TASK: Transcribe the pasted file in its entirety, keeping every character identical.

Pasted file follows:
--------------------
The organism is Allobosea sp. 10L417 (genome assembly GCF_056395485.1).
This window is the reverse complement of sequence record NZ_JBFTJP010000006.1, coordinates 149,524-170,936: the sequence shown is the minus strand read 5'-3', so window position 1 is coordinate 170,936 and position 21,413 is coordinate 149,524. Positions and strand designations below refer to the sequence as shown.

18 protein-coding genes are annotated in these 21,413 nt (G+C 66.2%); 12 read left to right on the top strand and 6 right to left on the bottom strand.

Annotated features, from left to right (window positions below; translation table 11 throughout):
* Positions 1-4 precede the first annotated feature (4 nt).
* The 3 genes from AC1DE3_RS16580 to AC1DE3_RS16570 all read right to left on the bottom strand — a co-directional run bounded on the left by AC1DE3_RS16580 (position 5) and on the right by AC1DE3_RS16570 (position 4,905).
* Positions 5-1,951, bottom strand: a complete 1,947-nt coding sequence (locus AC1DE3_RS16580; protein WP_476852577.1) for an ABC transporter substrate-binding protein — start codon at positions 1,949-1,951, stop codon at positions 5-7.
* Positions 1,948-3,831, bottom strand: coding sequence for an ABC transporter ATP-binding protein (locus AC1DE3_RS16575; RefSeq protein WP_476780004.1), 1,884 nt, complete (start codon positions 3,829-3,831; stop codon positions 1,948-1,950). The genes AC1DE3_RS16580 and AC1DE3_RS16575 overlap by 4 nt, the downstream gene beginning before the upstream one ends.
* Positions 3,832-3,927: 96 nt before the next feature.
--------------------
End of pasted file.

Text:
The organism is Allobosea sp. 10L417 (genome assembly GCF_056395485.1).
This window is the reverse complement of sequence record NZ_JBFTJP010000006.1, coordinates 149,524-170,936: the sequence shown is the minus strand read 5'-3', so window position 1 is coordinate 170,936 and position 21,413 is coordinate 149,524. Positions and strand designations below refer to the sequence as shown.

18 protein-coding genes are annotated in these 21,413 nt (G+C 66.2%); 12 read left to right on the top strand and 6 right to left on the bottom strand.

Annotated features, from left to right (window positions below; translation table 11 throughout):
* Positions 1-4 precede the first annotated feature (4 nt).
* The 3 genes from AC1DE3_RS16580 to AC1DE3_RS16570 all read right to left on the bottom strand — a co-directional run bounded on the left by AC1DE3_RS16580 (position 5) and on the right by AC1DE3_RS16570 (position 4,905).
* Positions 5-1,951, bottom strand: a complete 1,947-nt coding sequence (locus AC1DE3_RS16580; protein WP_476852577.1) for an ABC transporter substrate-binding protein — start codon at positions 1,949-1,951, stop codon at positions 5-7.
* Positions 1,948-3,831, bottom strand: coding sequence for an ABC transporter ATP-binding protein (locus AC1DE3_RS16575; RefSeq protein WP_476780004.1), 1,884 nt, complete (start codon positions 3,829-3,831; stop codon positions 1,948-1,950). The genes AC1DE3_RS16580 and AC1DE3_RS16575 overlap by 4 nt, the downstream gene beginning before the upstream one ends.
* Positions 3,832-3,927: 96 nt before the next feature.